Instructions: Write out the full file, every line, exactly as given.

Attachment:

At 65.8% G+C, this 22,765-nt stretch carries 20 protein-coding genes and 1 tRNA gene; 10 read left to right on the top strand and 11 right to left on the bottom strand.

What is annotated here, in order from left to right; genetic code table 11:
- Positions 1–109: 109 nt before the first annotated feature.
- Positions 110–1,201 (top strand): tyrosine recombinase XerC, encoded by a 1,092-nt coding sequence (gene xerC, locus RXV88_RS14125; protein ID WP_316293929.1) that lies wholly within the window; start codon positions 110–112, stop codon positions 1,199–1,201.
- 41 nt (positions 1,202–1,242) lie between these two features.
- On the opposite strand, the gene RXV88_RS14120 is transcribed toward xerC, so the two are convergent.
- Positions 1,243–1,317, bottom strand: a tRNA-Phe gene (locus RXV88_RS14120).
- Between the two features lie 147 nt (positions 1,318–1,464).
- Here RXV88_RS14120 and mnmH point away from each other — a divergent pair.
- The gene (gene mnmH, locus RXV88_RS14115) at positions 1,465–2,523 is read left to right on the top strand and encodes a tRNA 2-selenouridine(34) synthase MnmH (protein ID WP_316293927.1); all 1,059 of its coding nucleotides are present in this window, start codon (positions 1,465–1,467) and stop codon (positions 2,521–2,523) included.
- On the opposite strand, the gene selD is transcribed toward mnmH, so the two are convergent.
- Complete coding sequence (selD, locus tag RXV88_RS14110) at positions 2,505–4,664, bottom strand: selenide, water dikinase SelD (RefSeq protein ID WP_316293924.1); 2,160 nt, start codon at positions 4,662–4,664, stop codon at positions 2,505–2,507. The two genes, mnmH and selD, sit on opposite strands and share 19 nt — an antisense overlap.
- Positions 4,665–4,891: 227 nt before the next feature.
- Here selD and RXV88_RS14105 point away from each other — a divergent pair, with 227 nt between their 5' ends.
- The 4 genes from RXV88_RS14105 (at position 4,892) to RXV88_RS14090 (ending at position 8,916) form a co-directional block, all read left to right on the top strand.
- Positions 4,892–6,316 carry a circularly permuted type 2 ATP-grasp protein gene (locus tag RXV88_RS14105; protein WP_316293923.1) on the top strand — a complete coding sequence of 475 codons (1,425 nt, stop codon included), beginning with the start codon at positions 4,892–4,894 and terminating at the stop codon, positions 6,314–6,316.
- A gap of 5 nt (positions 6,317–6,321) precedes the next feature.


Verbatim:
At 65.8% G+C, this 22,765-nt stretch carries 20 protein-coding genes and 1 tRNA gene; 10 read left to right on the top strand and 11 right to left on the bottom strand.

What is annotated here, in order from left to right; genetic code table 11:
- Positions 1–109: 109 nt before the first annotated feature.
- Positions 110–1,201 (top strand): tyrosine recombinase XerC, encoded by a 1,092-nt coding sequence (gene xerC, locus RXV88_RS14125; protein ID WP_316293929.1) that lies wholly within the window; start codon positions 110–112, stop codon positions 1,199–1,201.
- 41 nt (positions 1,202–1,242) lie between these two features.
- On the opposite strand, the gene RXV88_RS14120 is transcribed toward xerC, so the two are convergent.
- Positions 1,243–1,317, bottom strand: a tRNA-Phe gene (locus RXV88_RS14120).
- Between the two features lie 147 nt (positions 1,318–1,464).
- Here RXV88_RS14120 and mnmH point away from each other — a divergent pair.
- The gene (gene mnmH, locus RXV88_RS14115) at positions 1,465–2,523 is read left to right on the top strand and encodes a tRNA 2-selenouridine(34) synthase MnmH (protein ID WP_316293927.1); all 1,059 of its coding nucleotides are present in this window, start codon (positions 1,465–1,467) and stop codon (positions 2,521–2,523) included.
- On the opposite strand, the gene selD is transcribed toward mnmH, so the two are convergent.
- Complete coding sequence (selD, locus tag RXV88_RS14110) at positions 2,505–4,664, bottom strand: selenide, water dikinase SelD (RefSeq protein ID WP_316293924.1); 2,160 nt, start codon at positions 4,662–4,664, stop codon at positions 2,505–2,507. The two genes, mnmH and selD, sit on opposite strands and share 19 nt — an antisense overlap.
- Positions 4,665–4,891: 227 nt before the next feature.
- Here selD and RXV88_RS14105 point away from each other — a divergent pair, with 227 nt between their 5' ends.
- The 4 genes from RXV88_RS14105 (at position 4,892) to RXV88_RS14090 (ending at position 8,916) form a co-directional block, all read left to right on the top strand.
- Positions 4,892–6,316 carry a circularly permuted type 2 ATP-grasp protein gene (locus tag RXV88_RS14105; protein WP_316293923.1) on the top strand — a complete coding sequence of 475 codons (1,425 nt, stop codon included), beginning with the start codon at positions 4,892–4,894 and terminating at the stop codon, positions 6,314–6,316.
- A gap of 5 nt (positions 6,317–6,321) precedes the next feature.